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Our recent update commented on the broad aim of the changes proposed to be made to the Occupational Retirement Schemes Ordinance (ORSO) by the ORS (Amendment) Bill 2019. This update dives deeper into the Bill to identify three of the ugliest or weirdest "devils" in the details of the Bill.

Devil 1 - Increased powers for the Registrar

The Bill grants the Registrar of Occupational Retirement Schemes materially increased powers of investigation. Such powers are broadly fine as they bring the Registrar in line with other Hong Kong regulators.

However, the Bill also looks to grant the Registrar the unilateral power to "impose conditions for [exemption/registration]" as "the Registrar considers appropriate". Such broad (and unfettered) power could be a concern for employers and the retirement scheme industry generally. In effect, it would give the Registrar quasi-legislative powers to determine the circumstances under which schemes can be exempted or registered under ORSO.

The Bill also replaces the current obligation of the Registrar to register a scheme which satisfies each of the specified statutory conditions with a discretion. As such, even where a scheme satisfies all required conditions the Registrar will, if the Bill is approved in its current form, be able to refuse to register such scheme.

Devil 2 - Codification of trust law obligations into ORSO

Over the course of several centuries, the general principles of trust law have been determined by the courts and such determinations have resulted in many thousands of pages of judgments and academic tomes. Such writings include a comprehensive analysis of how trustees should act and the extent of their obligations under different circumstances (also known as the "fiduciary obligations" of trustees).

The Bill attempts to condense the fiduciary obligations of trustees into around 160 words. There is no explanation as to why this is considered necessary. There is also no analysis on the impact such codification of fiduciary obligations may have on the rights of a beneficiary of the trust (for instance, will an aggrieved beneficiary now have to bring an action for breach of statutory duty as opposed to breach of fiduciary duties?).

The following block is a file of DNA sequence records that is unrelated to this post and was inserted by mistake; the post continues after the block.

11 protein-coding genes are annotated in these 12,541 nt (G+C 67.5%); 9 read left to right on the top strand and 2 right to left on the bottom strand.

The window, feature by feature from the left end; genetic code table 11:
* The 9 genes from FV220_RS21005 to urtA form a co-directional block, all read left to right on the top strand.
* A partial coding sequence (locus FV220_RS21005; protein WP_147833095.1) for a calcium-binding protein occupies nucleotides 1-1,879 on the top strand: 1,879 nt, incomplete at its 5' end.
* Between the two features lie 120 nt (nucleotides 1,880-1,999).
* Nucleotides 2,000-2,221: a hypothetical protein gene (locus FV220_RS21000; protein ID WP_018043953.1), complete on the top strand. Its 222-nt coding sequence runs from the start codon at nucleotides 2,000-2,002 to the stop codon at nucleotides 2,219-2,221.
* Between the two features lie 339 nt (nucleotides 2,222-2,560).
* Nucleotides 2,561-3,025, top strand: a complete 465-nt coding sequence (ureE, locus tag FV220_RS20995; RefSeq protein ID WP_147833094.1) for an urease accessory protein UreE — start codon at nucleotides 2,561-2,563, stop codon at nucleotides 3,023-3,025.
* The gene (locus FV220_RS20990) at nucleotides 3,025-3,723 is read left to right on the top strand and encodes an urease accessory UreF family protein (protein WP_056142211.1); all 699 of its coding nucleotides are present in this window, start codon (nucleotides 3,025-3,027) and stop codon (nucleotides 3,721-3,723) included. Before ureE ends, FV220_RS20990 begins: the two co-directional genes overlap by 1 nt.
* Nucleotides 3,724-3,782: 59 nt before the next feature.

Rather strangely, the Bill also contains an obligation on the employer of a retirement scheme which is applying for registration to confirm that the trustee has complied with the relevant obligations set out in the 160 words purporting to describe the fiduciary obligations of a retirement scheme trustee. Precisely how any employer will satisfy itself that it can give such confirmation will, no doubt, be a cause of considerable discussion between the employer and the trustee.

Devil 3 – Amended definition of "occupational retirement scheme"

ORSO came into being in 1995 as a direct result of the Mirror Group/Robert Maxwell pension scandal in the early 1990s, which involved the theft of several hundred million pounds worth of Mirror Group Pension Fund assets. ORSO created an oversight structure designed to ensure that "occupational retirement schemes" set up for Hong Kong employees were properly funded and the assets appropriately secured. 

To this end, the original (and current) definition of "occupational retirement scheme" was drafted in a broad manner to capture as many of these post-termination-of-employment-promise type arrangements as possible.

The Bill will narrow the definition of "occupational retirement scheme" by inserting a condition that only a scheme limiting its membership to employees or former employees1 will fall within such definition of "occupational retirement scheme". Therefore, a current or future scheme that admits (or is drafted in a manner such that it could admit) even one person who is not an employee (or former employee) will cease to be an "occupational retirement scheme" for the purposes of ORSO. As such, it means that (1) such an arrangement is not governed by ORSO at all, and (2) such an arrangement is therefore not subject to any of the structural, funding or investment restrictions imposed by ORSO. 

This would be a bizarre outcome and, we can only assume, is not the intention. This "devil" may well be a mistake!

1 The actual phrase used in the Bill is "eligible person", which is slightly more complex than "employee or former employee", but is generally equivalent.